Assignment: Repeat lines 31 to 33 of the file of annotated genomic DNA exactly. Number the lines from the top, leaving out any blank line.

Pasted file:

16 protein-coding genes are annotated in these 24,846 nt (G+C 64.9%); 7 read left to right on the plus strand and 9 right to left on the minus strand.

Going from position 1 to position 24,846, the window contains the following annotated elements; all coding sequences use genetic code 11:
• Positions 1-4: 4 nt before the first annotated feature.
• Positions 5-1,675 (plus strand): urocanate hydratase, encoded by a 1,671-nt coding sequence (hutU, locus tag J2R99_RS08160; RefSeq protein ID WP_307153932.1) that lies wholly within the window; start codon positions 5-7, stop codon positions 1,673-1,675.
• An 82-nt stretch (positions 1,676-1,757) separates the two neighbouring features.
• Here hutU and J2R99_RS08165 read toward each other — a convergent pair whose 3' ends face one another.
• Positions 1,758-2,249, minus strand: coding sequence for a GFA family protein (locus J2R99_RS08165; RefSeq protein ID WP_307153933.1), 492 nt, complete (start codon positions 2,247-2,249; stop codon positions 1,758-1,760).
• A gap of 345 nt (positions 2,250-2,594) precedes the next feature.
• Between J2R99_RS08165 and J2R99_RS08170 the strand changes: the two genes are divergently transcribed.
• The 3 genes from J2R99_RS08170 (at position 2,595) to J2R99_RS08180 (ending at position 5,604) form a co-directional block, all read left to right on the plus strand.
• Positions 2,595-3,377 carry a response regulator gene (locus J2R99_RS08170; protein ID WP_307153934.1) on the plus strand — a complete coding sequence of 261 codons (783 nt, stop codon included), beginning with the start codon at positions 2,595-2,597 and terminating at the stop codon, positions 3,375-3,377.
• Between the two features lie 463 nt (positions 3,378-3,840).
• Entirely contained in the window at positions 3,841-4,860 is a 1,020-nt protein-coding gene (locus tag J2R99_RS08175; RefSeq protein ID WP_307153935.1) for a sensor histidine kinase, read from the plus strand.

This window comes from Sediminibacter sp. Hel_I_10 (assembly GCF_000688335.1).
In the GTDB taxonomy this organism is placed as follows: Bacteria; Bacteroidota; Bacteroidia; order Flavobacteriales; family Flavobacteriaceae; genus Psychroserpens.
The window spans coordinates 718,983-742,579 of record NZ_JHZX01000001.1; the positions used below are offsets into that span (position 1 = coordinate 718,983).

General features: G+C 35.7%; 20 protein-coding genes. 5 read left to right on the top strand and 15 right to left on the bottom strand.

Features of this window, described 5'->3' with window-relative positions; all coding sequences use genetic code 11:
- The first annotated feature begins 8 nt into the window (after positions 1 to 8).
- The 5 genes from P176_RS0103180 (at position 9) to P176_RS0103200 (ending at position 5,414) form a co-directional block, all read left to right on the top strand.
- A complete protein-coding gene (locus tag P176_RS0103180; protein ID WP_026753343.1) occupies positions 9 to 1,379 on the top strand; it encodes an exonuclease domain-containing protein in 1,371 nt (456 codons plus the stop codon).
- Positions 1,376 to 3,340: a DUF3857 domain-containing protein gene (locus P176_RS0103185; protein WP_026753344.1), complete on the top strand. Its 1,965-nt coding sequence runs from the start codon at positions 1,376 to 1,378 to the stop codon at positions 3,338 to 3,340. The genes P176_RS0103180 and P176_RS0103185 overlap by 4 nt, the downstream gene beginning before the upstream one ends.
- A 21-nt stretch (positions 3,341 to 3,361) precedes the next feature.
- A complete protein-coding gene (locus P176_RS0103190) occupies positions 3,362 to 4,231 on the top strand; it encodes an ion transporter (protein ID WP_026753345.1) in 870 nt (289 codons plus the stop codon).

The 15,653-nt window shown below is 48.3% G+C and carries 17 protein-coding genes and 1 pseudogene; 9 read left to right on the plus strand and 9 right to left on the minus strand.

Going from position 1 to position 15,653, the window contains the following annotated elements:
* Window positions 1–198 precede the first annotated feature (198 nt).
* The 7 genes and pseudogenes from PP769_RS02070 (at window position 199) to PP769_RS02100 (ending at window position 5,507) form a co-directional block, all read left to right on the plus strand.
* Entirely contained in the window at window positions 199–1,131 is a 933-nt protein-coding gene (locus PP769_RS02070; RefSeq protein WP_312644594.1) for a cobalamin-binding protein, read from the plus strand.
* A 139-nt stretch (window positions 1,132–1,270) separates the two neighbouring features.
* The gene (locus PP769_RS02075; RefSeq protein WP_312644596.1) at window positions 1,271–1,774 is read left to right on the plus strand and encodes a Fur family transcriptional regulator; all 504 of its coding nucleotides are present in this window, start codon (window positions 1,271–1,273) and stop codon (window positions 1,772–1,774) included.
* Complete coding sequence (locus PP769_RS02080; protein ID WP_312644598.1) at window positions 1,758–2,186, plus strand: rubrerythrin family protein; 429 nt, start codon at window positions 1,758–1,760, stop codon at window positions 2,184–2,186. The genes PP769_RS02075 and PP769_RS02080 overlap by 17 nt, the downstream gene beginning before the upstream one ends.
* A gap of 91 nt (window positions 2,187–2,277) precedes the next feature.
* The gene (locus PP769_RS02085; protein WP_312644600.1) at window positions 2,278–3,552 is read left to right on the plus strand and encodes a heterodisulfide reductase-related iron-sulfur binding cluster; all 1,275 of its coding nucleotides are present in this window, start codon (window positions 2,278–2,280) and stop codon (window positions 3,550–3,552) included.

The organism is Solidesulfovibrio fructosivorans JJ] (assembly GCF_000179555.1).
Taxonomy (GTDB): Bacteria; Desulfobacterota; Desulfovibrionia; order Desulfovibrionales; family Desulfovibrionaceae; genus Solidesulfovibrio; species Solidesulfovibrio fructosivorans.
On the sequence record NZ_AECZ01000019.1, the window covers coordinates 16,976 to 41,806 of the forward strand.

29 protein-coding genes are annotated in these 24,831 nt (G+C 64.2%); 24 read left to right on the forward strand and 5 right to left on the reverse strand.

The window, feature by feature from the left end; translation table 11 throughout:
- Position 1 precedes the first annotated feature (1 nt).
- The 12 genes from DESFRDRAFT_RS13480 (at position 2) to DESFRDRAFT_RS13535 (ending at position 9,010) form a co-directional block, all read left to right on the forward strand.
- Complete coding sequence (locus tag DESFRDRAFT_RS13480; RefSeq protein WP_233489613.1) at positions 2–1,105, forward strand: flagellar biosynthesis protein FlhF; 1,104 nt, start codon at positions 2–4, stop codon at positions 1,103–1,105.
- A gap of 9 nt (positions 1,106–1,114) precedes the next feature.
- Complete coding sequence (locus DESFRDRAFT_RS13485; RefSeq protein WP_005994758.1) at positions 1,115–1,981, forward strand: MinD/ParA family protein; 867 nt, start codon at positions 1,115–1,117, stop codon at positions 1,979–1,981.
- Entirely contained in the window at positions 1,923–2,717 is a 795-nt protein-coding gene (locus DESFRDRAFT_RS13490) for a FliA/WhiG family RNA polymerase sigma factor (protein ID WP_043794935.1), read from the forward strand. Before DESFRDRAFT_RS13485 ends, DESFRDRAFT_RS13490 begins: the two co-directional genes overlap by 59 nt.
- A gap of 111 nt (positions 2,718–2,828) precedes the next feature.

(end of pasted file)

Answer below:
* The gene (locus PP769_RS02075; RefSeq protein WP_312644596.1) at window positions 1,271–1,774 is read left to right on the plus strand and encodes a Fur family transcriptional regulator; all 504 of its coding nucleotides are present in this window, start codon (window positions 1,271–1,273) and stop codon (window positions 1,772–1,774) included.
* Complete coding sequence (locus PP769_RS02080; protein ID WP_312644598.1) at window positions 1,758–2,186, plus strand: rubrerythrin family protein; 429 nt, start codon at window positions 1,758–1,760, stop codon at window positions 2,184–2,186. The genes PP769_RS02075 and PP769_RS02080 overlap by 17 nt, the downstream gene beginning before the upstream one ends.
* A gap of 91 nt (window positions 2,187–2,277) precedes the next feature.